1. Garball
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    Garball Sometimes nothing can be a real cool hand. Supporter Contributor

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    FTL atomic shrapnel

    Discussion in 'Science Fiction' started by Garball, Jun 8, 2014.

    Contemplating warp speed or FTL speeds, and after reading another thread that stated aerodynamics would become more important the faster a ship travelled through a not so complete vacuum, would collision with atomic particles be possible at those speeds?

    Stick with me, I'm in a philosophical mood (drunk).

    Being shot with a .22 caliber rifle at 1200ft/s would be the same as me running at a floating bullet at 1200ft/s, correct?

    This becomes a question for the sober mathematicians. If a 70 grain bullet traveling at 1.7 times the speed of sound can be lethal, at what velocity would a small molecule or speck of dust become a deadly projectile?
     
  2. Wreybies
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    Wreybies The Ops Pops Operations Manager Staff Contest Administrator Supporter Contributor

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    Numerous concepts I have perused on the net include an ablative fontal shield, understood to be a "consumable", and thus a one-trip-use item. Other ships, like bussard ramjet ships, don't try to avoid or deflect the oncoming matter, but instead depend on it as their fuel and funnel it via a proposed magnetic cone, the field of which flairs outward from the nose of the ship, guiding the matter down toward the middle and through the ramjet.

    [​IMG]
     
  3. thirdwind
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    thirdwind Contributing Member Contest Administrator Reviewer Contributor

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    What's the kinetic energy required for the projectile to become deadly? (I tried looking it up but found nothing; maybe you'll have better luck.) Set that equal to 0.5 x mass x velocity^2 and solve for the velocity.

    I'm sure I'm simplifying things a lot, but I think this makes for an OK estimate. I'm sure better physicists than I will stumble upon this thread and give you a better answer.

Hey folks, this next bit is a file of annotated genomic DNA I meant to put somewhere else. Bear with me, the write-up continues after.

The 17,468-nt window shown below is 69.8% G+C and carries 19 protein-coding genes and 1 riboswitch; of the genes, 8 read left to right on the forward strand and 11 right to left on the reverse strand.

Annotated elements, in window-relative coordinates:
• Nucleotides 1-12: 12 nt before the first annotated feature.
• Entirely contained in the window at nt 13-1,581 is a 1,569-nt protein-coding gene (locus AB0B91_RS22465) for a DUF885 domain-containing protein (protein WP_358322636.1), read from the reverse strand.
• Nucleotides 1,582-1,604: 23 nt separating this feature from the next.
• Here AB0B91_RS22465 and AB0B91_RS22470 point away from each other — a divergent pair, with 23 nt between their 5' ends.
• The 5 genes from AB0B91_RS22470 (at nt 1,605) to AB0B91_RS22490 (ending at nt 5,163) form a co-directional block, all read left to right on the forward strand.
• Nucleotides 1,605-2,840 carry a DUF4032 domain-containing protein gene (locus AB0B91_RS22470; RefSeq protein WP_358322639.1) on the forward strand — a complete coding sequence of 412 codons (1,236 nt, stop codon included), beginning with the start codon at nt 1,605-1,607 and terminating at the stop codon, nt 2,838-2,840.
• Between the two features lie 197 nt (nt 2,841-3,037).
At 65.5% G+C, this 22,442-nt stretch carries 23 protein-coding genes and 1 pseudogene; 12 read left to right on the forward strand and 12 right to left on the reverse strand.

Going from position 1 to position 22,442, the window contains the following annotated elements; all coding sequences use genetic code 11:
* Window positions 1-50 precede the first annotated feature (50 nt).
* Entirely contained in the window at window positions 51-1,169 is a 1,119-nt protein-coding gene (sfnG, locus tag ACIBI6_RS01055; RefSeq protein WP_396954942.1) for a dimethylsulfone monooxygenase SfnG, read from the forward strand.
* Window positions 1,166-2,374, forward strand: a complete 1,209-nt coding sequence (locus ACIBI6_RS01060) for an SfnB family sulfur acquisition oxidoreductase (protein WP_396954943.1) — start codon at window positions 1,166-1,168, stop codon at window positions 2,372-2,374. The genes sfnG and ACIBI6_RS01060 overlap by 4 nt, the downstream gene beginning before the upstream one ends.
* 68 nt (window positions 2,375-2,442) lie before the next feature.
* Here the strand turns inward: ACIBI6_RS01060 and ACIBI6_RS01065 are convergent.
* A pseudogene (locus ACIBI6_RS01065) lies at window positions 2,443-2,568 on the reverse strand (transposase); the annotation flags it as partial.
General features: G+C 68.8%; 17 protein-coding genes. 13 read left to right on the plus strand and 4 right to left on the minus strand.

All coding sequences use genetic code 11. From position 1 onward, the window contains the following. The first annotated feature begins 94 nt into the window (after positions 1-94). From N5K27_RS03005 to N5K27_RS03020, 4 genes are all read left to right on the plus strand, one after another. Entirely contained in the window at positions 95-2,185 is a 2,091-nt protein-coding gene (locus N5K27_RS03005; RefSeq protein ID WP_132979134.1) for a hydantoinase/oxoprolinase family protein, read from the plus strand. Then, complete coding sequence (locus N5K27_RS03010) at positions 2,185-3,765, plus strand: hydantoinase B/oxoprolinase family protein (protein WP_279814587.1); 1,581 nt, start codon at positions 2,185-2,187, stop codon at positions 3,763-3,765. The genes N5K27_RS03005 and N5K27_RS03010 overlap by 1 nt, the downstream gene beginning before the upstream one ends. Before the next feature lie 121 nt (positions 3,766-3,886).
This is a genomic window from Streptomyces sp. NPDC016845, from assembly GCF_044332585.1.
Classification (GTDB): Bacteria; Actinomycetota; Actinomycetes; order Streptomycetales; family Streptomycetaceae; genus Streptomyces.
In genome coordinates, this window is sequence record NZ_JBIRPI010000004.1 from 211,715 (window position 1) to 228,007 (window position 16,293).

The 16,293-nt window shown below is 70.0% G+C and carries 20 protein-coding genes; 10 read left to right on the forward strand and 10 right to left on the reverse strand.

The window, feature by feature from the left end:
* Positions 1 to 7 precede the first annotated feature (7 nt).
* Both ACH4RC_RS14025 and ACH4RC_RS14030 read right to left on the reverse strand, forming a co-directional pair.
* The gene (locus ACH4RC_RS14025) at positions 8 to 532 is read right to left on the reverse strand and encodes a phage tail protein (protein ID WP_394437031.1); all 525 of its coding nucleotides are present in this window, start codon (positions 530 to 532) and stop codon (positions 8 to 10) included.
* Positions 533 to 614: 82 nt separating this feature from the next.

4. thirdwind
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    thirdwind Contributing Member Contest Administrator Reviewer Contributor

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    Whoops, I just realized that you'd have to use the kinetic energy formula from relativity, which actually doesn't work for speeds greater than the speed of light. So I'm at a loss.

    On a related note, I find it amazing that science fiction readers and writers can find clever ways around such problems (for example, the stuff in Wrey's post).
     
  5. Robert_S
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    Robert_S Contributing Member

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    Well, it's not so much the energy a bullet imparts on the target as it is the damage to vital organs it causes. However, the energy of said bullet is:

    KE = 0.5 * m * v * v, with m measured in kg and v in m/s (so I'll have to convert the numbers to SI units to work for me).

    KE = 0.5 * 0.0045359237 kg * (365.76 * 365.76) = 303.4 J

    The mass of subatomics varies on the particle, but at or near c, you have to use Einstein's equation:

    E = mc^2

    I'll use electrons since they're the lightest.

    E = 9.10938291(40)×10−31 * ~9 * 10 ^ 16 = ~ 8.1 * 10 ^ -14 J

    You'll need to determine the density of particulate space because it won't be a single particle that threatens, but a whole lot of them ganging up.
     
  6. thirdwind
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    thirdwind Contributing Member Contest Administrator Reviewer Contributor

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    ^ Wouldn't Einstein's equation no longer hold since you're now talking about going faster than the speed of light?
     
  7. Robert_S
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    Robert_S Contributing Member

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    True, but if we are going there (FTL), then we really shouldn't have to worry about particles because we've already broken a known law of physics.
     
  8. thirdwind
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    thirdwind Contributing Member Contest Administrator Reviewer Contributor